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(Supporting Information Figure S3), while the liquid crystal had no effect on the scattering spectrum. At room temperature, 5CB is in the homogeneous nematic phase with its director oriented parallel to 0°, as defined in the inset of Figure 1A, determined by the directional rubbing of the polyimide film prior to the assembly of the device. By applying a voltage (∼6 V, 1 kHz) to the IDA electrodes, a transition from a homogeneous nematic phase to a twisted nematic phase of the liquid crystal was induced. This phase transition was observed using a bright-field polarization microscope (Figure 2C). The liquid crystal device was placed between a polarizer (P) and an analyzer (A) with orthogonal orientations such that the nematic director of the liquid crystal device was parallel to the polarization direction of the polarizer. White light from a halogen lamp was passed through the polarizer and focused onto the device. The transmittance image was collected by an oil-immersion objective, passed through the analyzer, and was imaged using a SLR camera (Canon). Figure 2D,E displays the transmittance images of the liquid crystal device with voltage off (Voff) and on (Von), respectively. With no applied voltage (Voff), the transmittance image was completely dark, because the nematic director was homogeneous throughout the liquid crystal cell and aligned with the polarization direction of the polarizer. In this case, the polarization of the incident light was not altered as it passed through the liquid crystal cell but was blocked by the analyzer oriented orthogonally with respect to the polarizer. In contrast, when the voltage was applied to the IDA electrodes (Von), the nematic director in the plane of the electrodes was rotated to align with the direction of the electric field (perpendicular to the Voff direction) while at the opposing surface the nematic director remained aligned with the rubbing direction of the polyimide. As a result, in the Von state, the liquid crystal director was changed continuously from 0 to 90° in the direction of light propagation through the liquid crystal cell, resulting in a twisted nematic phase.57 This caused the polarization direction of the incident light to be changed upon passing through the liquid crystal device, creating the bright transmittance image observed in Figure 2E. The dark stripes in the image are the IDA electrodes. By performing polarized scattering spectroscopy of individual octamers in the device, we observed a reversible modulation of the Fano resonance upon switching between the Voff and Von states (Figure 3). The dark-field microscope geometry used for this measurement is illustrated in Figure 3A. An unpolarized white light source was focused onto the sample by a dark-field condenser (Zeiss, N.A. = 1.4) to excite the plasmon resonances of the octamer. The light scattered by the octamer passed through the liquid crystal device, was collected by an oilimmersion objective (Zeiss, N.A. = 0.7), and detected using a liquid nitrogen cooled CCD camera attached to a spectrometer. Because a dark-field collection geometry was used, only the light scattered by the octamer structure was collected. A polarization analyzer placed in front of the spectrometer ensured that the polarization dependence of the scattering spectrum could be observed. Figure 3B,C shows the scattering spectra of a single octamer detected with the analyzer oriented at 0 (Figure 3B) and 90° (Figure 3C). These spectra were normalized postcollection with the spectrum of a nearby region of the device where no octamer was present in order to eliminate any effects of light scattering by the liquid crystal medium. The solid (dashed) lines represent the spectrum observed when the liquid crystal device was in the Voff (Von)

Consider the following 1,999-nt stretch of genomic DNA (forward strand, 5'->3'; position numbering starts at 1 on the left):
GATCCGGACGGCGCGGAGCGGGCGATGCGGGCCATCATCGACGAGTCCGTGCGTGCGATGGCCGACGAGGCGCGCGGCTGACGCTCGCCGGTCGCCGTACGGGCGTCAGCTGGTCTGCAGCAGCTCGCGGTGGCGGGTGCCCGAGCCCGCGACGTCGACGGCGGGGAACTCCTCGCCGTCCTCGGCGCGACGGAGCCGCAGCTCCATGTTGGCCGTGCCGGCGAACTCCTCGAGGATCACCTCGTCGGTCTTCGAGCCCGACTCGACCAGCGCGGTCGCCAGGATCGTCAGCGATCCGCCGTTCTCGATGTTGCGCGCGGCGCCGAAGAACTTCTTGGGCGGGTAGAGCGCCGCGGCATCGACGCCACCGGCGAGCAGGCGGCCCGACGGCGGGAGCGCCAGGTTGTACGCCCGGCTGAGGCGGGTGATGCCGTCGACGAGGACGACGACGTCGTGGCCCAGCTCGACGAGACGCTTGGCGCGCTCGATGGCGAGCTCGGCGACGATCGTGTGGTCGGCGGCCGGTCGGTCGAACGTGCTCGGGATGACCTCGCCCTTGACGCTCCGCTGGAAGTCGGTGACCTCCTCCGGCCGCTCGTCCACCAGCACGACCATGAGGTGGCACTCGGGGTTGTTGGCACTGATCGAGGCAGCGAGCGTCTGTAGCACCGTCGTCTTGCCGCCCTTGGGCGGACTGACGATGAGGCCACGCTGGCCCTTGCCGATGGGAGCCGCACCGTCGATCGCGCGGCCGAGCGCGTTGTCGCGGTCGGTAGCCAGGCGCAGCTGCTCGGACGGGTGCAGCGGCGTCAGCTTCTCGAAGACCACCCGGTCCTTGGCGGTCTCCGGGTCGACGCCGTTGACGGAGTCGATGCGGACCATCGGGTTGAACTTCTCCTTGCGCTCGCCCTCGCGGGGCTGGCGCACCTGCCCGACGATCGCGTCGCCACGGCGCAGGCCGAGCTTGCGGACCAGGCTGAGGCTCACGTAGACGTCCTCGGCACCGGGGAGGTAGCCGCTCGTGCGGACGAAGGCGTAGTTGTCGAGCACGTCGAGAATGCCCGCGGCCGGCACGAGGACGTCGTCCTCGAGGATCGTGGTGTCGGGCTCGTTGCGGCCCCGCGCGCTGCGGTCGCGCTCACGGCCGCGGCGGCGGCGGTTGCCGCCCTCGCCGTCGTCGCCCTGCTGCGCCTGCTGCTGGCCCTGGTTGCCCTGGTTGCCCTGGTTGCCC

1D), only one broad mode is found at 690 nm. The charge distribution at 690 nm shows that this is a typical superradiant mode. At 800 nm, the charge distribution reveals the same superradiant mode, confirming that there is no subradiant mode present for this polarization, and thus no Fano resonance. Therefore, the observed polarization-dependent scattering spectra can be explained by the asymmetry of this octamer structure because it supports a subradiant mode only for the 0° polarization and not for the 90° polarization. The octamer nanostructures were patterned using electronbeam lithography and assembled into a liquid crystal device composed of an ITO glass substrate with the octamer nanostructures and a coverslip separated by glass beads (∼6 μm) (shown schematically in Figure 2A). As mentioned above,

Figure 2. Geometry of the liquid crystal device. (A) Side view of the liquid crystal device which was composed of an ITO coated glass slide and a coverslip spaced by glass beads (GB). The octamers (gold clusters) were located on the ITO glass slide and covered by a thin polyimide film (PI, pink layer). The IDA electrodes (gold bars) were placed on the coverslip. (B) Top view of the IDA electrodes. (C) Experimental scheme for the transmittance measurements. P, polarizer; A, analyzer. (D,E) Transmittance images of the liquid crystal device for a crossed polarizer/analyzer setting with Voff (D) and Von (E), respectively. The nematic director was aligned parallel to the direction of the polarizer.

a thin polyimide film (Nissan Chemical) was spin-cast onto the ITO substrate already patterned with octamer structures. The polyimide film serves to align the subsequent liquid crystal layer and in order to do so was rubbed unidirectionally, by mechanical means, parallel to 0° (Figure 1A). To switch the liquid crystal direction in the sample plane, gold interdigitated array (IDA) electrodes were fabricated on the coverslip by photolithography (Figure 2B).57 The height of the electrodes was 60 nm and the separation between electrodes was 10 μm. After spin-casting the glass beads onto the coverslip, the liquid crystal device was carefully assembled under a microscope to ensure spatial overlap between the areas of the octamers and the IDA electrodes. This allowed for a significant number of octamers to be located in the gaps between the electrodes (Supporting Information Figure S2). The rubbing direction of the polyimide film was aligned parallel to the axis of the electrodes. The nematic liquid crystal 4-cyano-4-n-pentylbiphenyl (5CB, TCI America) was inserted into the cell by capillary action while heating the sample to the temperature range where the 5CB is in the isotropic phase. After 5CB was inserted into the cell, it was cooled very slowly to room temperature and sealed with epoxy glue. Coating the octamers with the polyimide film resulted in a redshift of ∼100 nm C